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The Best Thing For You

by Annabel Lyon

Annabel Lyon is a sharp, funny, and subversive writer who knows how to keep her readers off-balance. Reviews of her first short-story collection, Oxygen, were ecstatic, and the trio of long stories that comprise The Best Thing For You continues the highly enjoyable experience of watching a gifted writer hone her craft. Will she move next into the novel form and begin encroaching on Atwood territory? Or will she remain within the short-fiction genre, concentrating as assiduously on language and imagery as on plot and character? She could go either way.

Lyon is something of a magpie, stealing good stuff to make her creations. “No Fun” tells the story of a cool Vancouver couple (she’s a doctor, he’s a film professor) whose son may or may not have been involved in the vicious beating of a mentally retarded man. The whole situation, right down to the professions of the parents, echoes Rosellen Brown’s 1992 novel, Before and After, in which the son commits a brutal murder. In Lyon’s version, the agony of not knowing the truth eats away at the intimacy between husband and wife and casts a shadow over the sort of cool upscale parenting that boasts, “We’ve always been more like three adults than like parents and child.”

That story’s final scene, with the three of them in a neon-drenched video store trying to choose a movie they can all agree on, the one that will “take us home,” is a wry and unhappy comment on contemporary urban family life and its bloodlessness.

As a baby-boom reviewer, I was floored by the lead character in “No Fun.” Kate, the mother of the 14-year-old boy, recalls her uneasy early motherhood, when “I had only recently taken the safety pins out of my ears.” It’s a shock to realize that the first generation of aggressive-piercers are now reaching middle age -– I could swear we skipped a generation in there somewhere.

The title story, also set in Vancouver (but at the end of the Second World War), borrows a familiar set-up from film noir. A bored and pretty young housewife decides to kill her clueless lump of a husband and manages, through sexual entanglement, to enlist the help of the local butcher boy to do the deed. But Lyon does more interesting things with the plot, creating a second half to the story in which the young son of the woman’s insurance broker becomes obsessed with the saucy murderess and vows to write an opera about her, while his father’s naïve belief in her innocence gets him fired from his job. The effect of the girl’s original evil impulse spreads through the story like a bloodstain. Her psychosis is captured perfectly at her husband’s funeral, where she makes a game of looking at the mourners through her widow’s veil and moving her head slightly – “enough to blot out various faces with the larger knots in the lace. Thinking: I made this, and this, and this.”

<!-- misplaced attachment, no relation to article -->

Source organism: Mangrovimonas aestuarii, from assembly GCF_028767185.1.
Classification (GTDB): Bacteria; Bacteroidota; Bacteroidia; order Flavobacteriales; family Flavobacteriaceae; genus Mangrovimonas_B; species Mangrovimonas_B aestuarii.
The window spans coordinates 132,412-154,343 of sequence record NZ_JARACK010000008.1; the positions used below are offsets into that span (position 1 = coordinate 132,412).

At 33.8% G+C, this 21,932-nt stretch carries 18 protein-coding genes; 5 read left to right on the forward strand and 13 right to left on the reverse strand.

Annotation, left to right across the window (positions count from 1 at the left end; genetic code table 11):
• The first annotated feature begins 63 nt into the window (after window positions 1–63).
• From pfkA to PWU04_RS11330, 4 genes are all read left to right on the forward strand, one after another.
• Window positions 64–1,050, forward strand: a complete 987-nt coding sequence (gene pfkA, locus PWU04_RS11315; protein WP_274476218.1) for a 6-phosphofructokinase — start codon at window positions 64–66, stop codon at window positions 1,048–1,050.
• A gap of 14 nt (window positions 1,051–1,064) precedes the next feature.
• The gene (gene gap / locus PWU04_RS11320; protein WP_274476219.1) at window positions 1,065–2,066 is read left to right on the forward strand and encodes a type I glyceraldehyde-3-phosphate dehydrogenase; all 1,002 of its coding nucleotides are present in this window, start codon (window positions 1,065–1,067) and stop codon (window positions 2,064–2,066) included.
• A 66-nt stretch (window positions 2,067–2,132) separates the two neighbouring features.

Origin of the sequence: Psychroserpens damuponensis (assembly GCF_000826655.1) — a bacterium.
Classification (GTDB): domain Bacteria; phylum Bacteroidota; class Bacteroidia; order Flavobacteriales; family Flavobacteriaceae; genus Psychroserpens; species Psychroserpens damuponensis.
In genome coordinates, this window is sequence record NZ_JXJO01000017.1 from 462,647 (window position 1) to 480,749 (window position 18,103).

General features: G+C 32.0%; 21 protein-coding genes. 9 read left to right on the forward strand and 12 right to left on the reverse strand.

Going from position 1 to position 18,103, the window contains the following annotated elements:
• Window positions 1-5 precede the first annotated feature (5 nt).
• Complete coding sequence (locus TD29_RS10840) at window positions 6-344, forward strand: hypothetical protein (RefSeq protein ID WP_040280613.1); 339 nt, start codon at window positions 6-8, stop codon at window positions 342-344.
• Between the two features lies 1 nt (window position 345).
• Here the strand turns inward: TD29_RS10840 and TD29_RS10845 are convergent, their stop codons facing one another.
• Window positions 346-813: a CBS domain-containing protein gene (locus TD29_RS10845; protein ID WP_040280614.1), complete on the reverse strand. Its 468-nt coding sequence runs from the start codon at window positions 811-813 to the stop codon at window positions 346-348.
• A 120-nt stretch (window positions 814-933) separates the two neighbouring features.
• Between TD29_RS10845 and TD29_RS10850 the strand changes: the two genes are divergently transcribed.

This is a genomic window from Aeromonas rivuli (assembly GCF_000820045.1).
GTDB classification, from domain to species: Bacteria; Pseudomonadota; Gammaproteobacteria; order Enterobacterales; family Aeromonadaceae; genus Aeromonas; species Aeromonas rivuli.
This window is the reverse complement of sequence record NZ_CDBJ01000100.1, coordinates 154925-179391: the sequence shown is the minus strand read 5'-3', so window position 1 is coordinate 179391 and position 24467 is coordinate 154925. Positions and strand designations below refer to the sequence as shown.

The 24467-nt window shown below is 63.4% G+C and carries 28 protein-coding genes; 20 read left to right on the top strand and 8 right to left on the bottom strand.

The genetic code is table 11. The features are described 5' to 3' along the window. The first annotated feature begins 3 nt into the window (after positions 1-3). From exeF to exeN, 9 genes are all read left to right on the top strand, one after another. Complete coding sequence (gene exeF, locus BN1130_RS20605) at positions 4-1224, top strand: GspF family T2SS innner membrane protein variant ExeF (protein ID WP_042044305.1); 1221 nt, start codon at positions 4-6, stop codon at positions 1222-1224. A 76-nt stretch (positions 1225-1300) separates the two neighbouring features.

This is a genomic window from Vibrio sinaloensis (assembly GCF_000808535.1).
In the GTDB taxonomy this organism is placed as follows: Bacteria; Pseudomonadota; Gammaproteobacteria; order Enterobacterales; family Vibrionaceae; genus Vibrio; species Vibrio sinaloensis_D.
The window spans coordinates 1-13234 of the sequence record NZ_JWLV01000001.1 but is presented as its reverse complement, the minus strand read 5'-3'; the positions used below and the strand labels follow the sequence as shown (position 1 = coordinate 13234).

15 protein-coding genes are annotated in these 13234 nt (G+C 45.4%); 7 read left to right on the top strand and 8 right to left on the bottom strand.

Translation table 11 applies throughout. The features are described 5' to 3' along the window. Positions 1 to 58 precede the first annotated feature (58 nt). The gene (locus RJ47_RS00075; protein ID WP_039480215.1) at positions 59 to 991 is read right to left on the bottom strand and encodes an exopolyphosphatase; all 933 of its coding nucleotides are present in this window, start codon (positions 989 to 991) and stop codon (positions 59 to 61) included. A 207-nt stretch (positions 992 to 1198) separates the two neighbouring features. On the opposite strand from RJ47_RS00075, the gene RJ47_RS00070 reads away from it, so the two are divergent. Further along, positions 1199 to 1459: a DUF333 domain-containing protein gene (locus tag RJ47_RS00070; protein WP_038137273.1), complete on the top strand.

Best of the three novellas is “The Goldberg Metronome” in which Lyon carries the reader through the life cycle of a precious object (remember The Red Violin?), in this case an exquisite blue metronome created in the atelier of a famous artist – Charles Rennie Mackintosh, in fact – for a young Jew in pre-war Berlin as a present for his new bride. We see the Jew’s daughter use it during her cello lessons, and then watch in anguish as it is sold during the war to a German history professor for far below its value, in a futile attempt to help the Jewish family escape Berlin. The history professor in turn has a daughter who, in the turmoil of the late 1960s, steals the metronome to use in an anarchist bomb attack that goes wildly wrong, before she escapes to New York, where she becomes an antique dealer and gives the metronome, in an act of obsessive expiation, to a man she hopes is a Jew.

Through two or three more steps, the object is lost again, but not before it touches the lives of a young Canadian couple who are struggling with their own relationship to the world of coveted things that seems to be slowly but inexorably eroding their feelings for each other.

The exquisite layering of this story – I’ve described it forward but Lyon tells it backward – also sets up reverberations, but this time with the work of a much finer artist: W. G. Sebald, the German “writer’s writer” whose hallmark is the slow uncovering of stories from narrator to narrator in a quiet but insistent search for some kernel of truth that remains constantly elusive. What is exhilarating about Lyon’s work is that she has enough confidence in her imagination and her craft so that she can borrow from the best and still create art that is absolutely her own.


Reviewer: Bronwyn Drainie

Publisher: McClelland & Stewart


Price: $24.99

Page Count: 332 pp

Format: Paper

ISBN: 0-7710-5397-5

Released: Mar.

Issue Date: 2004-4

Categories: Fiction: Short